However, in certain cases, cross-subclass trademarks may also be deemed as similar. For example, an examiner at the CTMO may deem subclass 1402 (jewellery cases) and 1403 (jewellery) as similar, but subclass 1402 (jewellery cases) and 1404 (watches) as dissimilar.
Whether a trademark is judged identical, similar, or dissimilar in appearance and/or pronunciation to an existing mark is at the discretion of the examiner who is handling the case. Therefore, it is important to be well acquainted with the specific nature of classification for every filing, and to understand the role that the discretion of each individual examiner plays in distinguishing between similar and dissimilar goods or services. The discretion of an examiner or a consumer may also be greatly influenced by the prominent language used in a trademark. Therefore, creating a Chinese version of a foreign trademark is extremely important.
Dual language trademarks
Establishing a Chinese version of a foreign mark is important to help CTMO examiners and consumers to understand the link between a trademark in a foreign language and its local equivalent. Without creating a Chinese version of a foreign mark, an owner of a wellknown wellknown foreign trademark takes the risk that anybody may register the Chinese equivalent of its trademark and ‘freely ride’ off its reputation. This often happens, and can lead to very complex legal proceedings.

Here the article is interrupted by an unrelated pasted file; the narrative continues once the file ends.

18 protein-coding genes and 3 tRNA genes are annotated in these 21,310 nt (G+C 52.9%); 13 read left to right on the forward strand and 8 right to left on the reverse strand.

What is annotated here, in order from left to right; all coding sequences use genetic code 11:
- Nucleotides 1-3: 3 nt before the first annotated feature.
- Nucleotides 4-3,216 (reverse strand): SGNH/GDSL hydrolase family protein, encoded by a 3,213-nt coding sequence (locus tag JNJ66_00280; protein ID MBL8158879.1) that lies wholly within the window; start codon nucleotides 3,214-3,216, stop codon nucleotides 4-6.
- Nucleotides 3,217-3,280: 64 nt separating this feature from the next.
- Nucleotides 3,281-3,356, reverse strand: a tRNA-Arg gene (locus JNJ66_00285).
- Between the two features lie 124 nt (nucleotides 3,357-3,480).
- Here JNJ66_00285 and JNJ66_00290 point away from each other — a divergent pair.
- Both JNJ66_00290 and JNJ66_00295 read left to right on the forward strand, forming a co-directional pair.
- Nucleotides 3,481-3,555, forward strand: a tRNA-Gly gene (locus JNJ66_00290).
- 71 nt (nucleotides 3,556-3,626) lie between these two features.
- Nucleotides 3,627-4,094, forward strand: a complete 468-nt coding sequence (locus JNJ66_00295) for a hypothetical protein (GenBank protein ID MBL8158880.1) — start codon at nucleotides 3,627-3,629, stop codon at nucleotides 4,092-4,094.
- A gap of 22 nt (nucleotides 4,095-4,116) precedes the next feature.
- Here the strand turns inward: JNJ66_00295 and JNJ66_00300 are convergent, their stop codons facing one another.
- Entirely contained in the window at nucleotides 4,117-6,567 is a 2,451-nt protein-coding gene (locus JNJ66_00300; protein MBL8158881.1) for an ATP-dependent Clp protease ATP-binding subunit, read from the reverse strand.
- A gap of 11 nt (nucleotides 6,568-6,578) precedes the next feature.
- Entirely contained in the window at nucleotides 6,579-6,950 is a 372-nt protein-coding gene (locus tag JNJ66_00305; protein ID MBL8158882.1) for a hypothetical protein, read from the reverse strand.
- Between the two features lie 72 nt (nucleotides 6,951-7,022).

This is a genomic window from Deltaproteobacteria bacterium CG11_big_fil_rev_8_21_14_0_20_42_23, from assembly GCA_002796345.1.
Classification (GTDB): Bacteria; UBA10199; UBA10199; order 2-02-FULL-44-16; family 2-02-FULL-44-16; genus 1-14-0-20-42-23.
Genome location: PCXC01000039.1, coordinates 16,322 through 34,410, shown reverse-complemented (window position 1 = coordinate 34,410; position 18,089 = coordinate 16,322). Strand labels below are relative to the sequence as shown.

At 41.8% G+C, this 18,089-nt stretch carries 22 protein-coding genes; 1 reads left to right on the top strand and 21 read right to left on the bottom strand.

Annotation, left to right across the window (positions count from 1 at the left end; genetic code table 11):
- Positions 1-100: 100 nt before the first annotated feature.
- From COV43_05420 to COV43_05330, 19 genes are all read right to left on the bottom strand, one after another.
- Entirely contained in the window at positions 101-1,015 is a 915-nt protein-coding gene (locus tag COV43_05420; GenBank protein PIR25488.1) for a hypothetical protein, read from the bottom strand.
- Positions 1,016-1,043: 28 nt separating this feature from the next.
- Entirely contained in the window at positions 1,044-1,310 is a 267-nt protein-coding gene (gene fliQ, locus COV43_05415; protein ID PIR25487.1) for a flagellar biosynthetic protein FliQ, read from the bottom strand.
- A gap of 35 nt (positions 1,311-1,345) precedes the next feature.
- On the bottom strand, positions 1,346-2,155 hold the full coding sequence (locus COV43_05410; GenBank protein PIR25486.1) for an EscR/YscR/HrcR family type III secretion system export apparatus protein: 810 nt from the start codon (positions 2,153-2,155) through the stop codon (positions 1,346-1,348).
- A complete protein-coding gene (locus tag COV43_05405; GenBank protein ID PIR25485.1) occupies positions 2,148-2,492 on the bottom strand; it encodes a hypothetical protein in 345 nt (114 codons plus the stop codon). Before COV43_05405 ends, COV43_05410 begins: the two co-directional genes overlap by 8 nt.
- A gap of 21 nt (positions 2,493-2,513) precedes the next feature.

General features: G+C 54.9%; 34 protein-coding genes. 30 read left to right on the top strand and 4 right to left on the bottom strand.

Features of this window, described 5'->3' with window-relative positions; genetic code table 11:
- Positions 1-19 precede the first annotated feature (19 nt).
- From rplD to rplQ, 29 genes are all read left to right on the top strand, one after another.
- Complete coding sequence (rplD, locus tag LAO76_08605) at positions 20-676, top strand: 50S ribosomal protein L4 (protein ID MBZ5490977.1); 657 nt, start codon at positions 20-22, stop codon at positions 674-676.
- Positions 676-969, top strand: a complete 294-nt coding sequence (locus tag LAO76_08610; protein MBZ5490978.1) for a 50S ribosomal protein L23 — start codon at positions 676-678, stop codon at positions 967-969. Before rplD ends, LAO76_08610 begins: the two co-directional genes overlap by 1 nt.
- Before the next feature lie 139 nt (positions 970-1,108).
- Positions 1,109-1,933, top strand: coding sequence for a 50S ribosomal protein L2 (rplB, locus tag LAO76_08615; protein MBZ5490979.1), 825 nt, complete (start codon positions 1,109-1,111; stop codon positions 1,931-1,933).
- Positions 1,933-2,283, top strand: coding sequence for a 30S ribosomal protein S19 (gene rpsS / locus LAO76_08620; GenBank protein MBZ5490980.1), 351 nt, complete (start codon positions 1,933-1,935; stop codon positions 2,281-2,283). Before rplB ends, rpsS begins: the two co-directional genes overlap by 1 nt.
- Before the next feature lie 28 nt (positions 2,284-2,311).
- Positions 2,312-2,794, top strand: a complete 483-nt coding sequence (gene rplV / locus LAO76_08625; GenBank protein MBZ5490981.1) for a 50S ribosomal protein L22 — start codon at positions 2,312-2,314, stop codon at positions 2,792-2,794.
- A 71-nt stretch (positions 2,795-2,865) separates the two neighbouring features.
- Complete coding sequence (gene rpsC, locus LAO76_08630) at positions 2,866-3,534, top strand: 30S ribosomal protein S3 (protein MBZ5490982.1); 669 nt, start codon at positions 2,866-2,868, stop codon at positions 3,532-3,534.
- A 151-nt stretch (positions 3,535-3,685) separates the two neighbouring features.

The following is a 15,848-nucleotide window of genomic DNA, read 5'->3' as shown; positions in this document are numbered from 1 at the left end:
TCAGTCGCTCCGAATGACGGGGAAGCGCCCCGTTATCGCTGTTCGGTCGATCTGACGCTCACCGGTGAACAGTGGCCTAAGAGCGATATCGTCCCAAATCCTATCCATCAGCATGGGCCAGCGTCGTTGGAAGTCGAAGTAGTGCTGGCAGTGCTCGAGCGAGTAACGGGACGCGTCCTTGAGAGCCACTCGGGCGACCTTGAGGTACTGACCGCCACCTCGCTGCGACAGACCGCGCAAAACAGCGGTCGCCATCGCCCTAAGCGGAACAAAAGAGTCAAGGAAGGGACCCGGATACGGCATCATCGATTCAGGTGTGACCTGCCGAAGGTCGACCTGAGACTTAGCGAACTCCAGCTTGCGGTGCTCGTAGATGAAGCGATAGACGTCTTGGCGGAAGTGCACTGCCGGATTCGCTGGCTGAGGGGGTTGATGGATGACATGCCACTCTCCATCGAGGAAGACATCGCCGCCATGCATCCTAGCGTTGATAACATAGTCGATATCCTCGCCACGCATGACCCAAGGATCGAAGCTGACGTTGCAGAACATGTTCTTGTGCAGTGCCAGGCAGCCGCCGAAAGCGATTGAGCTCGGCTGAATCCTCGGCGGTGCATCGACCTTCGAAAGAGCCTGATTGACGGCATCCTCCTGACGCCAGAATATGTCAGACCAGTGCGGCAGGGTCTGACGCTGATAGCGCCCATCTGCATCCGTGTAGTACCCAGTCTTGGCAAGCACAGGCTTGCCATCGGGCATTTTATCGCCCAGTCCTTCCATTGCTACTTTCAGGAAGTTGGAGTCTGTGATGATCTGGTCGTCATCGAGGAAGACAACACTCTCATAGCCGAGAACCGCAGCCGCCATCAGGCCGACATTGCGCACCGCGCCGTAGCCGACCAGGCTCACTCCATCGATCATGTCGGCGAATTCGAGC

In both administrative and judicial proceedings, the place where the evidence of a well-known trademark is formed is of extreme importance. Under current practice, persuasive evidence in a legal proceeding must be formed in China, and evidence formed outside of China is considered as supplementary. Some examples of this are the popularity of the terms “Baoma” and “Kekou Kele”, which are the Chinese names of BMW and Coca-cola, respectively. The Chinese version of these trademarks is better known in China than their foreign equivalents.
Even though creating a dual language trademark may currently be more relevant to foreign enterprises than local, local enterprises can also greatly benefit from the same principle in their preparation to expand their business overseas. Many times it may be fundamental knowledge and tactics that are most easily overlooked.
In creating a comprehensive strategy and enjoying the benefits of the PRC Trademark Law, it is important continually to reassess the foundations of your trademarks in China. Through continual reassessment, and careful examination of how the written law translates into actual practice, a company can enjoy long term success and avoid the unwarranted complexities of later protection and enforcement actions.
The trademark registration process, the subclass practice, and the importance of dual language trademarks are just three sections of a much larger foundation for the establishment of trademark protection in China. But establishment is the foundation of later protection and enforcement.
Adam Kryder is an internal consultant at Chang Tsi & Partners. He specializes in client relations and cross-cultural communication